While the number of workers who report being confident about their retirement is greater than ever, the number of workers who have actually calculated what they need for retirement is significantly less. While there are many ways people attempt to calculate the number, there isn’t a one-size-fits-all for retirement as each individual has unique factors to consider. So what factors should you consider when evaluating your retirement and making a plan for your future?
The first step in planning for retirement is setting a goal for when you hope to retire. Also, keep in mind that 47% of workers are forced into early retirement, according to the Employee Benefit Research Institute. This percentage is primarily due to either their own health or that of a spouse or family member. Making a plan for retirement should include factoring in unexpected life events like this.
While you can’t predict exactly how long you will spend in retirement, you can make an estimate based on your age, health, and demographic factors such as gender and family history.
FUTURE HEALTH-CARE NEEDS
With healthcare costs increasing eight times as fast as wages and most employers not offering healthcare benefits beyond retirement, healthcare should be a considerable factor in your retirement plans. While retirees qualify for Medicare at age 65, there are still out-of-pocket costs involved, including long-term care, which is not covered by Medicare at all. Long-term care alone can be a significant portion of your medical expenses and should be a substantial factor in your retirement planning.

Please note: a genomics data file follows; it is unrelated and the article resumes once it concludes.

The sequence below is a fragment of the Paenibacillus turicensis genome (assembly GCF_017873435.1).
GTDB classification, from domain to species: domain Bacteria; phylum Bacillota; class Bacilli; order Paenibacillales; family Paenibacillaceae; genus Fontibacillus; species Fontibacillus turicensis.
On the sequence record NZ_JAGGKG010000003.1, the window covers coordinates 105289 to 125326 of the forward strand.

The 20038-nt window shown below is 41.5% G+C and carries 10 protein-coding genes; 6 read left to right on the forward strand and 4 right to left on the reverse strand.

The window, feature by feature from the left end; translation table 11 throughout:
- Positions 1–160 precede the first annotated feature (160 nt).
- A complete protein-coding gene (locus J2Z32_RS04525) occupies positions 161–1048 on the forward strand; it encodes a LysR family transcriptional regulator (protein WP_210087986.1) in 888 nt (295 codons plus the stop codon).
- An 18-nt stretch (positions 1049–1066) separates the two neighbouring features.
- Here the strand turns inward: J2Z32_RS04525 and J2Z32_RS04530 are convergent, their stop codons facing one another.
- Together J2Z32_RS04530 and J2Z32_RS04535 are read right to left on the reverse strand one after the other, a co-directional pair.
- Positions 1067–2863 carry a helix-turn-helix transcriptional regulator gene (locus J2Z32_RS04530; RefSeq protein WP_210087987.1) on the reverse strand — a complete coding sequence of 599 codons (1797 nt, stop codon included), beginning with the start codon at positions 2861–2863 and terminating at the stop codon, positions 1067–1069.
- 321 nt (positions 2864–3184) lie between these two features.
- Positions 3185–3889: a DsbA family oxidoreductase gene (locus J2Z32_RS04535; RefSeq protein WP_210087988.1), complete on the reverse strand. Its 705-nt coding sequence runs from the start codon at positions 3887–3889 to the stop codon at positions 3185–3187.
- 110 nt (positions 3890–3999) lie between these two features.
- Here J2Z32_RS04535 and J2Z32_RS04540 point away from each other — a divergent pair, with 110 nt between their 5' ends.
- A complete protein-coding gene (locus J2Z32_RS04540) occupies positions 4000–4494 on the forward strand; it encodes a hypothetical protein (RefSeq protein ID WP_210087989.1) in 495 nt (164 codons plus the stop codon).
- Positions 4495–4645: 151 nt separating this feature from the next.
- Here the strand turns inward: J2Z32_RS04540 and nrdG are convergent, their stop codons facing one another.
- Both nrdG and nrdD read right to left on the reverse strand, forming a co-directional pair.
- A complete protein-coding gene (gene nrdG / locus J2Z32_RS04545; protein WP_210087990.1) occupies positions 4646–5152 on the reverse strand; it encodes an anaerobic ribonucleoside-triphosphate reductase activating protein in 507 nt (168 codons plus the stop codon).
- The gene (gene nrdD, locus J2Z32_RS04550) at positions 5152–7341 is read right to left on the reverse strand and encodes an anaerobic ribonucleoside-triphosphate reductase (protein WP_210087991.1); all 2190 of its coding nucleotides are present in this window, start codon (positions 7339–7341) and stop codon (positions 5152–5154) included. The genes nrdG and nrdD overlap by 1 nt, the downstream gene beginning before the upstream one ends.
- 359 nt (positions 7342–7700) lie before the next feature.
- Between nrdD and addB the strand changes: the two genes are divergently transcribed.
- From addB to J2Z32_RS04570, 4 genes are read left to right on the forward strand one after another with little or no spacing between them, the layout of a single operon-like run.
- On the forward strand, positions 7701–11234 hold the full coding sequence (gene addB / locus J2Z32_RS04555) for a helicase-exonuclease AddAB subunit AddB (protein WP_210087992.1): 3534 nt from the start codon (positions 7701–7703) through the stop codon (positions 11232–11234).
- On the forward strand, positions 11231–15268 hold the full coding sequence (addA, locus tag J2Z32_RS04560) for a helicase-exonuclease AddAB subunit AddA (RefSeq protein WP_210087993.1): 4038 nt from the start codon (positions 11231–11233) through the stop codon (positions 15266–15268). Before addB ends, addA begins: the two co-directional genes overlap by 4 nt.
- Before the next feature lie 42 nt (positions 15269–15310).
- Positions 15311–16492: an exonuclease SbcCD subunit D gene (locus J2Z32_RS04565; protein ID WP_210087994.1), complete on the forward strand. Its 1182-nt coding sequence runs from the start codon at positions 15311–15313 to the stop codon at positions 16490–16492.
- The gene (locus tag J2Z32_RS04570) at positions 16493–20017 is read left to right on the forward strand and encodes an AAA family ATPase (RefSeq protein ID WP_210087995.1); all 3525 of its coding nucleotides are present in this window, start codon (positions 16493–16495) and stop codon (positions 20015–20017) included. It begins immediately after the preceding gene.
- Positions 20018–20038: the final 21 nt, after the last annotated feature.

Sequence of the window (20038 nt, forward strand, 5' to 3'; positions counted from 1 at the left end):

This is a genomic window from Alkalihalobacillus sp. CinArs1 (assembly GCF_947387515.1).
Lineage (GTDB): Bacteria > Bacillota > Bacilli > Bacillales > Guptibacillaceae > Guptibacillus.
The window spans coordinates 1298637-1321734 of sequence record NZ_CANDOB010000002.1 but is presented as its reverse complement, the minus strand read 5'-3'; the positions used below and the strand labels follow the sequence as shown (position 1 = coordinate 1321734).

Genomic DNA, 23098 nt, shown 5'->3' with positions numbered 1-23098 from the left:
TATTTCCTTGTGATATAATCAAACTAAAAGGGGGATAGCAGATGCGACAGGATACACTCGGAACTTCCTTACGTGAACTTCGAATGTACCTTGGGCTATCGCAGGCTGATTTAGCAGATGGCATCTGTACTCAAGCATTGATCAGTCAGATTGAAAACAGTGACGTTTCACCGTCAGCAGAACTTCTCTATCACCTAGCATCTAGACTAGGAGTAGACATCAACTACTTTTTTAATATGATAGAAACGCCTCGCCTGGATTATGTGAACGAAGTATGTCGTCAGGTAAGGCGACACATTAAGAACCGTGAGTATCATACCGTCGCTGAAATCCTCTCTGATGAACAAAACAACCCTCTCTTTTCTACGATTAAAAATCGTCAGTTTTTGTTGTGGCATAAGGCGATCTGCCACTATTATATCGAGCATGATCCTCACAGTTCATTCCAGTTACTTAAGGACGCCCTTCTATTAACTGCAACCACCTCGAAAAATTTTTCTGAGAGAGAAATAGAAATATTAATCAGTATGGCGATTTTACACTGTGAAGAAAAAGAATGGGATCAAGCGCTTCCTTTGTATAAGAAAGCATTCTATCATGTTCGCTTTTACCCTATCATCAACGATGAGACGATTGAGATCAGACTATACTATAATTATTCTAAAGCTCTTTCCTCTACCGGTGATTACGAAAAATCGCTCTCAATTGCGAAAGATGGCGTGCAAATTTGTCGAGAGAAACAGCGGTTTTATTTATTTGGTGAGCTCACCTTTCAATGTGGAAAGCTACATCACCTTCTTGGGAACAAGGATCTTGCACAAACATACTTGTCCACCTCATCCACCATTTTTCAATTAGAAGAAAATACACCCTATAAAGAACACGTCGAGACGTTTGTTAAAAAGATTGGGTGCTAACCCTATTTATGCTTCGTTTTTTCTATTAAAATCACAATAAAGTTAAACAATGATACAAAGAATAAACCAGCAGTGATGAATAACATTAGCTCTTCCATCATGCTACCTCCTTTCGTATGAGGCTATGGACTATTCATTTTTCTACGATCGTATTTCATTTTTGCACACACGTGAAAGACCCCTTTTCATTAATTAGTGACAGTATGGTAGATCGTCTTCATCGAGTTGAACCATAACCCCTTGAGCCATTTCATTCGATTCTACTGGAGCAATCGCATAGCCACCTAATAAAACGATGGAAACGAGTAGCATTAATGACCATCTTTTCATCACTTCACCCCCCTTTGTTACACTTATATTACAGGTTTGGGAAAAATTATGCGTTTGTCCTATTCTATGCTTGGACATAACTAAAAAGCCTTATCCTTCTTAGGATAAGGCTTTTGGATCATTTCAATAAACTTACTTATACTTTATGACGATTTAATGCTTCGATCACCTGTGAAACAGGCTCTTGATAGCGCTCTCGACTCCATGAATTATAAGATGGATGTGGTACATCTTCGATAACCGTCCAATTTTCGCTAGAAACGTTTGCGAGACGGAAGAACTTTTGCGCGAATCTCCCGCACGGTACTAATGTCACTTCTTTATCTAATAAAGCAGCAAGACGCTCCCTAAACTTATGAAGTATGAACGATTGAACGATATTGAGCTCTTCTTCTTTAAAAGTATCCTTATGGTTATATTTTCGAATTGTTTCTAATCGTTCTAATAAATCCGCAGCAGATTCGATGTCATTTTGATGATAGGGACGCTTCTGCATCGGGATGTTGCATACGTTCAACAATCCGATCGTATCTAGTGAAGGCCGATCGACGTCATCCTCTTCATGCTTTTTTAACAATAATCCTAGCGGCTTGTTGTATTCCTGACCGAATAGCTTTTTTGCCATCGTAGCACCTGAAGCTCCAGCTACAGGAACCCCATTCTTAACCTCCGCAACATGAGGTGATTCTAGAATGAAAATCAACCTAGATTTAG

What do you plan on doing with all that free time? Do you plan on traveling, joining exclusive memberships or clubs, contributing to philanthropic endeavors, or pursuing certain hobbies? Planning for your ideal retirement means planning for the costs involved in what you hope to pursue in retirement.
DEBTWhile the percentage of people saying their retirement has been negatively impacted by debt has gone down, 70% of workers say their debt is negatively impacting their ability to save for retirement in the first place.
With the future of social security shaky, it is more important than ever to create a retirement plan that doesn’t revolve solely on a program that is surrounded by so much uncertainty. While Social Security currently provides the sole income of a reported 40% of American retirees, without significant reform, this may not be an option for generations moving forward.
So you’ve reached what you think is the magic number, only to realize you didn’t accommodate for inflation, and suddenly your retirement has lost significant value. When planned for, inflation is merely a factor of consideration; when not planned for, it can be devastating.
THE GRAND TOTAL
And the grand total is… it depends on what your factors are. The important thing is to come up with a goal, based on these key factors, and then develop a strategy to pursue it.
Often finding your “number” and quantifying your retirement factors can feel like an impossible task without the help of a trusted advisor. If you’re feeling overwhelmed, contact us today to talk with one of our certified financial planners.
-Written by Eric E. Gurholt, CPA/PFS, CFP® | Financial Advisor
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